PoKeys I2C Sensors
Picture 4: Scan for i2c sensors window

Now all selected sensors are listed in EasySensors setup window. To start reading click Send to device and Refresh values. Fresh sensors values will appear on the list and will be updated in selected update interval for each sensor as is shown on picture 5. If you want to save sensors configuration to PoKeys device, please click Send to device on main configuration window after you have closed EasySensor setup window.

PoKeys EasySensors setup
Picture 5: Selected sensors readings

PoKeys web interface dashboard configuration

On picture 6 bellow you can see all sensors available on PoSensor2 board already configured. To add new device, click Add new button. This will add new device to the list, that must be configured before use. Data source can be sensor, detected by EasySensors module, PoKeys pins, encoder or others.  For detailed sensor configuration please look at PoKeys user manual.

PoKeys Dashboard configuration
Picture 6: Web dashboard with some configured sensors

Item configuration depends of your respectable data source. On picture 7 in this example we can see sample configuration for temperature sensor. Do not forget to select Access rights for Server reports in window on the right side for all sensors you want to log.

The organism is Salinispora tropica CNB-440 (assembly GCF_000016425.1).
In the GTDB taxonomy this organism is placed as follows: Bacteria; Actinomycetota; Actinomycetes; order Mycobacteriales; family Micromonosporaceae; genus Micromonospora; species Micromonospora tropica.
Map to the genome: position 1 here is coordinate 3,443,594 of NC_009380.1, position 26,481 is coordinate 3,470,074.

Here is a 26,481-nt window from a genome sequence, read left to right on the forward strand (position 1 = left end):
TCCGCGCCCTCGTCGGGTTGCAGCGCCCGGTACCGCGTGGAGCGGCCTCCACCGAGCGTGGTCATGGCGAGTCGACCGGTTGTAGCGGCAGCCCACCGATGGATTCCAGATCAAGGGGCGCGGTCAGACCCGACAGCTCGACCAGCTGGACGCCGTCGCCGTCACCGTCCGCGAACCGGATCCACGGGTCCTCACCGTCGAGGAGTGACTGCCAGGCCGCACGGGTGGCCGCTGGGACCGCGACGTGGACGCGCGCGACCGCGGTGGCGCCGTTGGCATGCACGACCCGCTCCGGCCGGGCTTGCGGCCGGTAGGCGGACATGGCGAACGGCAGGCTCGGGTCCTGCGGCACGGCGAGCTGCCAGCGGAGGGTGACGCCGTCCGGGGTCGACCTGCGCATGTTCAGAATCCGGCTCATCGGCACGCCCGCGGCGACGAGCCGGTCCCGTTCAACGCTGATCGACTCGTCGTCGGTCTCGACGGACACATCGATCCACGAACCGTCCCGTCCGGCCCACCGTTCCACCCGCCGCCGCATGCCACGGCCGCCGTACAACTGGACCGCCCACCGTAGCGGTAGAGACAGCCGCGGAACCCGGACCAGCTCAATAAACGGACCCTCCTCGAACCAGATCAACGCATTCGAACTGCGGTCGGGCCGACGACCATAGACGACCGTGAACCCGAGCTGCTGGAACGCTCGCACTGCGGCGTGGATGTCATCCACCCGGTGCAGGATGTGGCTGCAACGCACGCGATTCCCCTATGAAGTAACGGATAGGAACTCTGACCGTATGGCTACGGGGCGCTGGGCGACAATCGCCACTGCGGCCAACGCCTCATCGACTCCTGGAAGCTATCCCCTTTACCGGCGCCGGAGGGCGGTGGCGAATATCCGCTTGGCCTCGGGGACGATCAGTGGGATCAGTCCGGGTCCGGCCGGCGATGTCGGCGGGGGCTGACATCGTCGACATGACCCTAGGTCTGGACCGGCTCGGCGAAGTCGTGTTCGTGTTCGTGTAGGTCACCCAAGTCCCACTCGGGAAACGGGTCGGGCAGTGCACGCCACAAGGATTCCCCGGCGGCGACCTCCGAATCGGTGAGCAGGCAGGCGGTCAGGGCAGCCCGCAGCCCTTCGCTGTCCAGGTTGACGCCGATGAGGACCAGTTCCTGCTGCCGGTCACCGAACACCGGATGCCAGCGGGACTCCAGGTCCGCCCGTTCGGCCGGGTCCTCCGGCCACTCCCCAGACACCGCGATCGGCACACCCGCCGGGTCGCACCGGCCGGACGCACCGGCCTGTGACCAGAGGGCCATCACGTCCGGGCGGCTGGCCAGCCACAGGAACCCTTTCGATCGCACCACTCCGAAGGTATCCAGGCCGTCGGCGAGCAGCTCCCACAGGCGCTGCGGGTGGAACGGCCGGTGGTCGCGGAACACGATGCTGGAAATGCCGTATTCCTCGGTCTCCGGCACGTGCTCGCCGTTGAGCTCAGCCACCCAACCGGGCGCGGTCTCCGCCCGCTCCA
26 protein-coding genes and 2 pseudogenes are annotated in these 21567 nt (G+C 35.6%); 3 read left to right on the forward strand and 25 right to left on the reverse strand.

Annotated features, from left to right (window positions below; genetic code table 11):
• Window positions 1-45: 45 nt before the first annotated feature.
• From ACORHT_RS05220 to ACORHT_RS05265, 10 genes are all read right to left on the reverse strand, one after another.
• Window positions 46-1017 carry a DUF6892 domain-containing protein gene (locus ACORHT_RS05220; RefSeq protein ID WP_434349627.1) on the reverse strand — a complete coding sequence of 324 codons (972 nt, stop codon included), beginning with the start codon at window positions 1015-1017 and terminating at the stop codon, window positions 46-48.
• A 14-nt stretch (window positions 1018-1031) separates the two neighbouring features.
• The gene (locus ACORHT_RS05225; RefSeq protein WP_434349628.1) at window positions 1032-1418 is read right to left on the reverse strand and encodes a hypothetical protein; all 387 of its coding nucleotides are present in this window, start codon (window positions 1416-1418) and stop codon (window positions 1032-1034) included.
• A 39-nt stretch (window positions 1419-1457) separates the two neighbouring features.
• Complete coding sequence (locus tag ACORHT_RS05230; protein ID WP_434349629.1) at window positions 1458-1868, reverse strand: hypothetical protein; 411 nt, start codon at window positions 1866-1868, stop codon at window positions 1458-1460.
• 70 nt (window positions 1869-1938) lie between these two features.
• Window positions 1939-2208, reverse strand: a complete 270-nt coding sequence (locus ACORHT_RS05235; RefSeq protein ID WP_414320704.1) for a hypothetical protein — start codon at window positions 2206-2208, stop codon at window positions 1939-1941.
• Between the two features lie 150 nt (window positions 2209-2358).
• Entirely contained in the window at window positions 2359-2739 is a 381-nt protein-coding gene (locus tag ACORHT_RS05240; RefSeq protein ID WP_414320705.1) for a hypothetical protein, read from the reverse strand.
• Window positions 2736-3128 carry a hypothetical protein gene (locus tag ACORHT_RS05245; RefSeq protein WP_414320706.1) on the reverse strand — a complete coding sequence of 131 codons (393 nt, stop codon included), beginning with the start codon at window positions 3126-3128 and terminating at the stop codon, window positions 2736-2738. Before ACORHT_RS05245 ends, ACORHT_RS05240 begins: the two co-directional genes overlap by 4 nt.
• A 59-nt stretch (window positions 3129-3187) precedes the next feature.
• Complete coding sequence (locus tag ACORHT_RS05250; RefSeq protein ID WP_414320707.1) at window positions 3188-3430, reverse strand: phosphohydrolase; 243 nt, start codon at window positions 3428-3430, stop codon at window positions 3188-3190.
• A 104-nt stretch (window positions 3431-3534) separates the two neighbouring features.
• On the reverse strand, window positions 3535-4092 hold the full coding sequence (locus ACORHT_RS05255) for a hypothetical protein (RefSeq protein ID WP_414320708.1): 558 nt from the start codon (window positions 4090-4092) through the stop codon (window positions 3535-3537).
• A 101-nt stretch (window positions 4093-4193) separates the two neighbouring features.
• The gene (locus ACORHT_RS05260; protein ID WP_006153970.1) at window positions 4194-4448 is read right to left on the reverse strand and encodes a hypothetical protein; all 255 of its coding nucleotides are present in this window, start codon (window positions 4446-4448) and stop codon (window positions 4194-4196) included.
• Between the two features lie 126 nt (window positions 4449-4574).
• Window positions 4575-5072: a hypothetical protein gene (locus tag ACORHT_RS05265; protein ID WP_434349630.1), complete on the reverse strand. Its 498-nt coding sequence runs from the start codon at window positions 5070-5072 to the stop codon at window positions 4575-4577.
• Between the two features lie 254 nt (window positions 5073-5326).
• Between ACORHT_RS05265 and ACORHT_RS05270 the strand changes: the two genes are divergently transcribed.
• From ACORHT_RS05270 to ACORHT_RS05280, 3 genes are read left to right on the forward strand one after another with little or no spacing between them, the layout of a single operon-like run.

Picture 5: Sensor configuration
Picture 7: Sensor configuration

PoKeys server reports configuration to Raspberry Pi data logger

After you finished with web dashboard configuration (or you had it already configured), server reports configuration must be updated. You can open it directly from web interface dashboard configuration windows by clicking Open report server configuration button or by opening Device drop-down menu and clicking Server reports configuration … option.

PoKeys server reports configuration to Raspberry Pi data logger
Picture 8: report server configuration window

Here you have to enter IP of your Raspberry Pi data logger server into Server IP window and Port number, as is market on picture 8. Here you can also change update interval. In our example we have ip 192.168.0.150 and port 1880 with update interval 60 seconds. You also have to edit http header to look like this:

POST /logger HTTP/1.1
Host: 192.168.0.150
User-Agent: PoKeys57E
Content-Type: application/x-www-form-urlencoded

Do not forget to change Host IP address in header to your Raspberry Pi IP address. If you used different logging url, change the first line accordingly. Now you have to click Send to device and Close. To save your settings on PoKeys device click Send to device button in main configuration window. If everything was done correctly your PoKeys is already sending data to Raspberry Pi data logger, which are writing it to a file. You can check your file with command:

[email protected]:~ $ tail -f datalog.txt

{“AccX”:”0.96″,”AccY”:”0.02″,”AccZ”:”0.07″,”Temperature”:”22.89″,”Humidity”:”23.71″,”Light_Indoor”:”17.81″,”Light_Outdoor”:”2.66″,”IR_Indoor”:”105.20″,”IR_Outdoor”:”2.99″,”Reflection”:”2.40″}
{“AccX”:”0.96″,”AccY”:”0.02″,”AccZ”:”0.05″,”Temperature”:”22.94″,”Humidity”:”23.78″,”Light_Indoor”:”19.55″,”Light_Outdoor”:”2.67″,”IR_Indoor”:”114.29″,”IR_Outdoor”:”3.02″,”Reflection”:”2.49″}

This will interactively show you last few lines on your log file. When new line is added, it will be displayed immediately. Data is saved in JSON format but can be converted to CSV by adding additional function: CSV node in NodeRed.

Please check one of our previous blog where we have presented using PoKeys and sending data to remote ThingSpeak service.